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Q: Can you tell us a little bit about the GemQuest series?
Gary: Where do I begin? I have been living with the story and the characters for five years now, and it is hard to answer that question simply. A synopsis is certainly not what you want. You can read that on my website.
GemQuest is a character driven story. The people who inhabit the books are very very real to me. When I picture them in my mindís eye, each one has a unique expression and manner, a specific way about him or her. They have lives and families, and their pasts are complicated and marked by tragedy and triumph, loss and attainment. But ultimately, they live in the present, and the present for them is fraught with difficulties, both moral and physical. Their world is in turmoil, and all the decisions that they make impact upon the future of their world. Nothing is easy for any of them, yet they manage to maintain a sense of hope and purpose, sustained by their value systems, no matter how arduous their present circumstances seem to be.
Though it may seem as if I havenít really answered your question, essentially, that is what the series is about; people caught up in a world seemingly on the brink of disaster, struggling to find a means to make it a better and safer place.
Q: In many ways your series is a classic Epic Fantasy series, what new aspects do you feel you have brought to the genre?
Gary: Yes, it is classic Epic Fantasy. I wanted it to be exactly that. Nevertheless, my characters are deep feeling human beings, and I hope that the moral dilemmas that they face and the way that they come to understand the choices facing them are unique. They make mistakes, they change their minds, they do not understand everything that they face, and they learn more and more as the books progress. None of them know the right path to take, and with each decision that they face they grow. I spend as much time and effort as I can, without being pedantic, attempting to discuss the ethical issues that are most important to me, and as the series evolves, the characters become deeper, smarter and more astute. The process of coming to individual awareness is a dialectical one, and it parallels the plot. Each battle and each confrontation leads to a resolution, and then a higher understanding, a sublimation so to speak. I want my readers to think and to feel at the same time. I want them to be anxious and excited by the story, as well as to be moved by the weight of the many decisions that must be made and the consequences of those decisions. I want my readers to think about how the daily decisions they must make impact upon their own lives and the world in which they live.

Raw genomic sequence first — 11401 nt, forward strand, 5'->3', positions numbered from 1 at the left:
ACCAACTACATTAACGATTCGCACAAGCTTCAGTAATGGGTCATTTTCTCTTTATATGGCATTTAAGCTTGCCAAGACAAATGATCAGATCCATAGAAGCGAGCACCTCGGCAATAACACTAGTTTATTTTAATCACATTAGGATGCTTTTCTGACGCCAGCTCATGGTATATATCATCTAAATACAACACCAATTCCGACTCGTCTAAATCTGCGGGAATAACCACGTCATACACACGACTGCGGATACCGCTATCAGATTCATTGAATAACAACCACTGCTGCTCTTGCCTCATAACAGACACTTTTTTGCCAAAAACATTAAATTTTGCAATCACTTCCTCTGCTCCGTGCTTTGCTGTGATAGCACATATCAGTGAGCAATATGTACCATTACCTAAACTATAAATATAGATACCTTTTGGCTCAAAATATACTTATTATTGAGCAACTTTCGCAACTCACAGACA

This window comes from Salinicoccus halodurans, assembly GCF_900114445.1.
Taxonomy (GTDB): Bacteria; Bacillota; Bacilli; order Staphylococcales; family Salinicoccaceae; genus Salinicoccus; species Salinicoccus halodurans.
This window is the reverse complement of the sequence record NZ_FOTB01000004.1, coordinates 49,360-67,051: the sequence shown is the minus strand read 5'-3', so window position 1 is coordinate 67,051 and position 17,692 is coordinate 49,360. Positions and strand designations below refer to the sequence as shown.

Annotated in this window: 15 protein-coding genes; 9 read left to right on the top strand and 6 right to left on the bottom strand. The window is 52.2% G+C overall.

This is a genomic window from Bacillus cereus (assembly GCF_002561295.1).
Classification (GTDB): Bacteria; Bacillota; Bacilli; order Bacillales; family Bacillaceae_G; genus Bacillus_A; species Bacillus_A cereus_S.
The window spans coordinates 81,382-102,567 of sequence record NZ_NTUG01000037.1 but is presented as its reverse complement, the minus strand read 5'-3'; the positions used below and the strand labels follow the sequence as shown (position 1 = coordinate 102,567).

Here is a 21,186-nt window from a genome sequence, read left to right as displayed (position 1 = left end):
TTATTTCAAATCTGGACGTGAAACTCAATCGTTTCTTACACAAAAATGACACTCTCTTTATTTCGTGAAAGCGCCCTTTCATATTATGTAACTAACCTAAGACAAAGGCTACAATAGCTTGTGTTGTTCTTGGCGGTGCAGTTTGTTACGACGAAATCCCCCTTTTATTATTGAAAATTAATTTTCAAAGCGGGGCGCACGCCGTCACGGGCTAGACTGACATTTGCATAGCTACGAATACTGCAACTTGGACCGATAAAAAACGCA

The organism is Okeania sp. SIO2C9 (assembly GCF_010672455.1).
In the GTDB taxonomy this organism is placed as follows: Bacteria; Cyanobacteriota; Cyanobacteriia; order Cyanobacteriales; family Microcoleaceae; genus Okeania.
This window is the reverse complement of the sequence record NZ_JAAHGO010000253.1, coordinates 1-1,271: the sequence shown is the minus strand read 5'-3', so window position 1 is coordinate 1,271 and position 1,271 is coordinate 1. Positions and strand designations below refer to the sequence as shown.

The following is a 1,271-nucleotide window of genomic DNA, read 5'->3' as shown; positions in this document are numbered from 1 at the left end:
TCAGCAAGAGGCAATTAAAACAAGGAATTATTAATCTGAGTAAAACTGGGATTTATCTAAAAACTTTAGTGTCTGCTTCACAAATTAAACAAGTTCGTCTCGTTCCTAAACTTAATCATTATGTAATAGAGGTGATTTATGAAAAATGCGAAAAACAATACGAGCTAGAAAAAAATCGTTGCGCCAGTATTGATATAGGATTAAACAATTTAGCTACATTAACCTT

Q: How do you go about keeping track of everything that has gone before when you write such a series?
Gary: To be honest, sometimes it is not so easy. I have written almost 2500 pages of text and the series is not over. For the most part, the same characters that appeared in the first book are still central by the end of the fourth book. It is the secondary characters who are more difficult to keep track of. But, this is a world that I could easily live in. I see it as clearly as I see the real world. Still, I refer to the glossary myself when I am utilizing characters who have not appeared in a while, just to make sure that I remember them accurately. In many respects, it is not so different from my memories of old friends whom I still infrequently correspond with, though I no longer see regularly, or places I have traveled to years ago. How does everyone keep track of everything in their real life? Just as reading an old letter or glancing at an old photograph can instantly bring them back to me, so can rereading a descriptive paragraph or some dialogue. As far as the story is concerned, I try to keep a running list of what I refer to as unfinished threads. If I introduce an object of power or I bring in an idea or a character whose efficacy might not be relevant to that particular moment in the action of the book, Iíll jot it down and save it on that list. I look at it once in a while and remind myself of those things I might want to complete at a later point. I am actually surprised myself when I look at the glossary and see how many characters and places I have created. In my mind, I think of them no differently than people I have encountered over the years or countries I have visited on my travels. They are a part of my memory now, and when I write, I look back and recall them as they were the last time I was with them or visited there.